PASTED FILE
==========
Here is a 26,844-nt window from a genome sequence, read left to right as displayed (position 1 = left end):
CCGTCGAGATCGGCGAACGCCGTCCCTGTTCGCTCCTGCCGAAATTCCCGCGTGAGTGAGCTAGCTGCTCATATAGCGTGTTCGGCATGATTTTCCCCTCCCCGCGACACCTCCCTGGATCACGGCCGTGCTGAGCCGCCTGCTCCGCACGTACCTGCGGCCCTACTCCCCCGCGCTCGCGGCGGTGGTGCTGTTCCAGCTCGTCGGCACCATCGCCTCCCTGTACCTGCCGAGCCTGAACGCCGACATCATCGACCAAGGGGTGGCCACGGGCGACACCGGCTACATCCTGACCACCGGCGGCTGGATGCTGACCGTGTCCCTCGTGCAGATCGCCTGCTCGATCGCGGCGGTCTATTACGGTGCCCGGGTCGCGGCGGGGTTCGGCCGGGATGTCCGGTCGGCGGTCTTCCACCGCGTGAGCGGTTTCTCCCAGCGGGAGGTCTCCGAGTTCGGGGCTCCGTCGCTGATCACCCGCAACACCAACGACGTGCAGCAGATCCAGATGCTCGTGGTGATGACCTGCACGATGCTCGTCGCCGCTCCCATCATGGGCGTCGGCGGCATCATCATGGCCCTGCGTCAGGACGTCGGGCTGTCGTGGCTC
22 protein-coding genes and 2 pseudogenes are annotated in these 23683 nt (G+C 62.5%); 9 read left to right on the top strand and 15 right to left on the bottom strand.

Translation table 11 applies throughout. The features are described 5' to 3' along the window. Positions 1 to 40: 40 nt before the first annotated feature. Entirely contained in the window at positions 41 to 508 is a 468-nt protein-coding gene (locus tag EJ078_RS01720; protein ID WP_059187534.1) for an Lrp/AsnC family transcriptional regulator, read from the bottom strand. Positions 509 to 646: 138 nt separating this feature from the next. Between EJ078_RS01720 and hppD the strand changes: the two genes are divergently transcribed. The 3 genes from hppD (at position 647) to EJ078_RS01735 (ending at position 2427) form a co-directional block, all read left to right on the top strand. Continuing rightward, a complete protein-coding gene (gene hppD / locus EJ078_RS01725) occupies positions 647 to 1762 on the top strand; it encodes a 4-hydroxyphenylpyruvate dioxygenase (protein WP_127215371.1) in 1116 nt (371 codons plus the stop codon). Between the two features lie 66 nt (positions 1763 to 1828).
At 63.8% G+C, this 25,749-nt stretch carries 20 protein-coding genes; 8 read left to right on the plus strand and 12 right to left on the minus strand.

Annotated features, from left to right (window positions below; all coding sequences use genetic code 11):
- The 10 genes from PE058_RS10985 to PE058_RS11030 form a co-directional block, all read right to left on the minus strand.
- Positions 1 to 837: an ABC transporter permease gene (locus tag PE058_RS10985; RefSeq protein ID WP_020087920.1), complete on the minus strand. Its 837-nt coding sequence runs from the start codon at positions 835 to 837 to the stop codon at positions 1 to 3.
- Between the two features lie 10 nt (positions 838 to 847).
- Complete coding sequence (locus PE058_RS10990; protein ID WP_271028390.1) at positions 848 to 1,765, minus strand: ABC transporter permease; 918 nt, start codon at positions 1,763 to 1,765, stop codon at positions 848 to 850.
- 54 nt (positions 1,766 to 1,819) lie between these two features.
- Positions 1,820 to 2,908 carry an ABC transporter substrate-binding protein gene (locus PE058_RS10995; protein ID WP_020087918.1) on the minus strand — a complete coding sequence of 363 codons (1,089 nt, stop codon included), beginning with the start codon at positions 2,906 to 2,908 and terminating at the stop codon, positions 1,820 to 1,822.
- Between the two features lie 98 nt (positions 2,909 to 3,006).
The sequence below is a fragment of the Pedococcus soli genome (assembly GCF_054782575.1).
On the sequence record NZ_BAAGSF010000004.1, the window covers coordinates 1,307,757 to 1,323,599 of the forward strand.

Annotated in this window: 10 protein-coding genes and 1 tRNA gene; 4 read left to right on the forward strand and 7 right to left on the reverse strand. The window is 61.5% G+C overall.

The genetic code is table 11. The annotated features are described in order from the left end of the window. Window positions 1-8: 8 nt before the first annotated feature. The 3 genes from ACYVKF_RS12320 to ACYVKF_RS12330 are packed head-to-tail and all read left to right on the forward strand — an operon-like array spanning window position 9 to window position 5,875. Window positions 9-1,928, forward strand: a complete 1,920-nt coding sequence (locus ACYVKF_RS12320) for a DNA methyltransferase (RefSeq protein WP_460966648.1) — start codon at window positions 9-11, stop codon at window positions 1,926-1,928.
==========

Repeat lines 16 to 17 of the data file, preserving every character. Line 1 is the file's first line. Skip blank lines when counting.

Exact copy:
Annotated in this window: 10 protein-coding genes and 1 tRNA gene; 4 read left to right on the forward strand and 7 right to left on the reverse strand. The window is 61.5% G+C overall.

The genetic code is table 11. The annotated features are described in order from the left end of the window. Window positions 1-8: 8 nt before the first annotated feature. The 3 genes from ACYVKF_RS12320 to ACYVKF_RS12330 are packed head-to-tail and all read left to right on the forward strand — an operon-like array spanning window position 9 to window position 5,875. Window positions 9-1,928, forward strand: a complete 1,920-nt coding sequence (locus ACYVKF_RS12320) for a DNA methyltransferase (RefSeq protein WP_460966648.1) — start codon at window positions 9-11, stop codon at window positions 1,926-1,928.